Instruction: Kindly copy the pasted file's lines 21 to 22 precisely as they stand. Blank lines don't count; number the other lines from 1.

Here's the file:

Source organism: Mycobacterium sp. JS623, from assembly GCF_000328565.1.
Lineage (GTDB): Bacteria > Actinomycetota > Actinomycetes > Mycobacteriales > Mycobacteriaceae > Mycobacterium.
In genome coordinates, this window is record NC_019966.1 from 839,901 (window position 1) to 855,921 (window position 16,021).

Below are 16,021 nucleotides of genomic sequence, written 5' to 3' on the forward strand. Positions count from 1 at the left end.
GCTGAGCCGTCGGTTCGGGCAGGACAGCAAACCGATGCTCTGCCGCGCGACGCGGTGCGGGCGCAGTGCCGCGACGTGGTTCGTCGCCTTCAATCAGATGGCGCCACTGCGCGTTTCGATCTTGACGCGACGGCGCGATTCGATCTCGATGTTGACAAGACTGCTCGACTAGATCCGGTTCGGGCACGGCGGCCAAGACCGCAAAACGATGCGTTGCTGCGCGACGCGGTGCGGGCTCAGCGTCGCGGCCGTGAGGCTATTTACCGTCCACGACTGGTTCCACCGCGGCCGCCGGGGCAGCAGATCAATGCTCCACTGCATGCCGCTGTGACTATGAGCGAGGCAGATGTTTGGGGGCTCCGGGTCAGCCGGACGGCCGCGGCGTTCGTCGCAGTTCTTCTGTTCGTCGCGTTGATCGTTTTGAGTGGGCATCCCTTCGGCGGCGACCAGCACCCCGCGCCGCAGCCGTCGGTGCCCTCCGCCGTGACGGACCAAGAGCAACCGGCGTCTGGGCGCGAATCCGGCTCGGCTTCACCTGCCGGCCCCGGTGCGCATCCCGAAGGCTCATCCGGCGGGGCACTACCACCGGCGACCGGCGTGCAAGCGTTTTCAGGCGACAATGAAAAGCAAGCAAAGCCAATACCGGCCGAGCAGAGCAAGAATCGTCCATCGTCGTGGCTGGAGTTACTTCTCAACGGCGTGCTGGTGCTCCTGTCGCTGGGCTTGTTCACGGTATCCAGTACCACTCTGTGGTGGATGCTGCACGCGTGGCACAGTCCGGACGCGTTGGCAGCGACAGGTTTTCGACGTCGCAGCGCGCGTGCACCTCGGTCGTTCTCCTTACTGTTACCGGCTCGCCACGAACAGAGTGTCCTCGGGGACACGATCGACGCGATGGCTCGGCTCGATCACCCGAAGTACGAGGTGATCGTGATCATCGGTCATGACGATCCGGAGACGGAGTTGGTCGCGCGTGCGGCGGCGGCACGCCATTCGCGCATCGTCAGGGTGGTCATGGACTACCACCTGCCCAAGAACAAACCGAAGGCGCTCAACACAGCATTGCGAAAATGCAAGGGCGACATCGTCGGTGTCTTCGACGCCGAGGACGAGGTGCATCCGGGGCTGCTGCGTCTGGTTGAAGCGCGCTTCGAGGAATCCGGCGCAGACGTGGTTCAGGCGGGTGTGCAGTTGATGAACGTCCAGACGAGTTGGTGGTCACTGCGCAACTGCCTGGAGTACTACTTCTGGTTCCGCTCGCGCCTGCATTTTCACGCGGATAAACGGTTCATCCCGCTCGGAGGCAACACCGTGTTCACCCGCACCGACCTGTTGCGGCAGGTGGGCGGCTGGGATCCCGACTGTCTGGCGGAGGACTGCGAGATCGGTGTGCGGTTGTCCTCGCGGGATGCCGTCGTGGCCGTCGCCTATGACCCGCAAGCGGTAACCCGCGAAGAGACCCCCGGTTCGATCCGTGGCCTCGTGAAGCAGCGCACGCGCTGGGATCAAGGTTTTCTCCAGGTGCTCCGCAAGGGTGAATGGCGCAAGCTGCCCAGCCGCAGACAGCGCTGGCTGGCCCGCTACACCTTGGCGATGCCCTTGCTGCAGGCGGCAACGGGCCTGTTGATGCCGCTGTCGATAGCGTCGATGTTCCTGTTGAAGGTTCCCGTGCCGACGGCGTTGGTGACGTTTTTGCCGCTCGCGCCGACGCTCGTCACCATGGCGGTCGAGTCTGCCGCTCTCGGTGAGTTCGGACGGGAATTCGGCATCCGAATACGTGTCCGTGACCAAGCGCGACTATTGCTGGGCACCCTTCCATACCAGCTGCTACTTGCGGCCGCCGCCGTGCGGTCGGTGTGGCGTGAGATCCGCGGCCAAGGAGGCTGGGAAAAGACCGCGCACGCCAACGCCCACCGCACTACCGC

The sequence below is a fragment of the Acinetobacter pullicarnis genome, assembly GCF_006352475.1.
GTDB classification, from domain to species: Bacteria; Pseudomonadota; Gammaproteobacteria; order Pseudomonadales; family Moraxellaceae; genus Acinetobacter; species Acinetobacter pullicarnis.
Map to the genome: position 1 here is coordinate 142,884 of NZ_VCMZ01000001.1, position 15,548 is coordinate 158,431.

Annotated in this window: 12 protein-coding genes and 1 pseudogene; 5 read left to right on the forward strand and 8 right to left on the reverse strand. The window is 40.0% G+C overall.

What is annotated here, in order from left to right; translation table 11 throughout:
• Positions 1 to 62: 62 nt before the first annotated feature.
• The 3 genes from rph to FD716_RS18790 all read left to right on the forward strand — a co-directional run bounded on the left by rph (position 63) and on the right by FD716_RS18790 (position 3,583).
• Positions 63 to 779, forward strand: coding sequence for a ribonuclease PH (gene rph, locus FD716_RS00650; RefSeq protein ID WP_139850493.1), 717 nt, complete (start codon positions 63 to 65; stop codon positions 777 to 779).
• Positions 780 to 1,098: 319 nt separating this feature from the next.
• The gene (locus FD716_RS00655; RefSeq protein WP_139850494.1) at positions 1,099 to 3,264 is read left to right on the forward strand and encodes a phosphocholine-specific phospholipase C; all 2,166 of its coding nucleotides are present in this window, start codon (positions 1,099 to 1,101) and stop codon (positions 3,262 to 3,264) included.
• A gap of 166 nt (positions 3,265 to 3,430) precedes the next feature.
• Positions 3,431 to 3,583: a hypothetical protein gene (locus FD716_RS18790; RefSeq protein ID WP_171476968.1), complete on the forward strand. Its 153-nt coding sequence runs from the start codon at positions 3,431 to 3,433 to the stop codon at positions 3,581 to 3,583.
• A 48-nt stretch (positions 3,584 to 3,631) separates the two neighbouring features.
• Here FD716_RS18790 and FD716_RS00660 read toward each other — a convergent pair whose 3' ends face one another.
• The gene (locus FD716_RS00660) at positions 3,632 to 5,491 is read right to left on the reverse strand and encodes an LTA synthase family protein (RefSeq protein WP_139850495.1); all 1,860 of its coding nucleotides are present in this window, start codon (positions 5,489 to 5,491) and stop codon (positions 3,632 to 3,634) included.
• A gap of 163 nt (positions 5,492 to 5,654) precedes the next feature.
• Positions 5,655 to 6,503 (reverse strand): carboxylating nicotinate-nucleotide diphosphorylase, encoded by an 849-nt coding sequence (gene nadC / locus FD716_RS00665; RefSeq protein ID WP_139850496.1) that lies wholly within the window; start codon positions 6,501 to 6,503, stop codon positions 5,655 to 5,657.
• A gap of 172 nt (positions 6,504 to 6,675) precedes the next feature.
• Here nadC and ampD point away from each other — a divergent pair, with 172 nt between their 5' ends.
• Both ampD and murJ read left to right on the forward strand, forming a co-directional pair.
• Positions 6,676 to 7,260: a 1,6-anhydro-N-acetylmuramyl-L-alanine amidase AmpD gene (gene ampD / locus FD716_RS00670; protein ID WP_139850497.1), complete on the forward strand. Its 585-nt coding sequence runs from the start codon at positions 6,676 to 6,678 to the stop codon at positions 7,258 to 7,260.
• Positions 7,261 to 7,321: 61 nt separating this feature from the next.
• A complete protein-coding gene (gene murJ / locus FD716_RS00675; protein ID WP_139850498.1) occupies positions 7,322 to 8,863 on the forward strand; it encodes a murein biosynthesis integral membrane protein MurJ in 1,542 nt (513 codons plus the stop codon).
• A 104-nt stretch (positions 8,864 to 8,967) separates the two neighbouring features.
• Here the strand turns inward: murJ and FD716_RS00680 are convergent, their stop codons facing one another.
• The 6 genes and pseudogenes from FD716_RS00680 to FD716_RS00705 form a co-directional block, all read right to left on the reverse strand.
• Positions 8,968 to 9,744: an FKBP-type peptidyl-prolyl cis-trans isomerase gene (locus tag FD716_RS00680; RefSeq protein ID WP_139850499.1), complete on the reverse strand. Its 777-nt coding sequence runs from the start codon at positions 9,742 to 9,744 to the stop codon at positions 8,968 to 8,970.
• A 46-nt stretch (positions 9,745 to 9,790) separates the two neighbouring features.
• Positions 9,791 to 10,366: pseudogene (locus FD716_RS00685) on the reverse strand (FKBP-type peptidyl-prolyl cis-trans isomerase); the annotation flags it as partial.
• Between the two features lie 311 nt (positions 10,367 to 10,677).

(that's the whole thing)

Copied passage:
• A gap of 163 nt (positions 5,492 to 5,654) precedes the next feature.
• Positions 5,655 to 6,503 (reverse strand): carboxylating nicotinate-nucleotide diphosphorylase, encoded by an 849-nt coding sequence (gene nadC / locus FD716_RS00665; RefSeq protein ID WP_139850496.1) that lies wholly within the window; start codon positions 6,501 to 6,503, stop codon positions 5,655 to 5,657.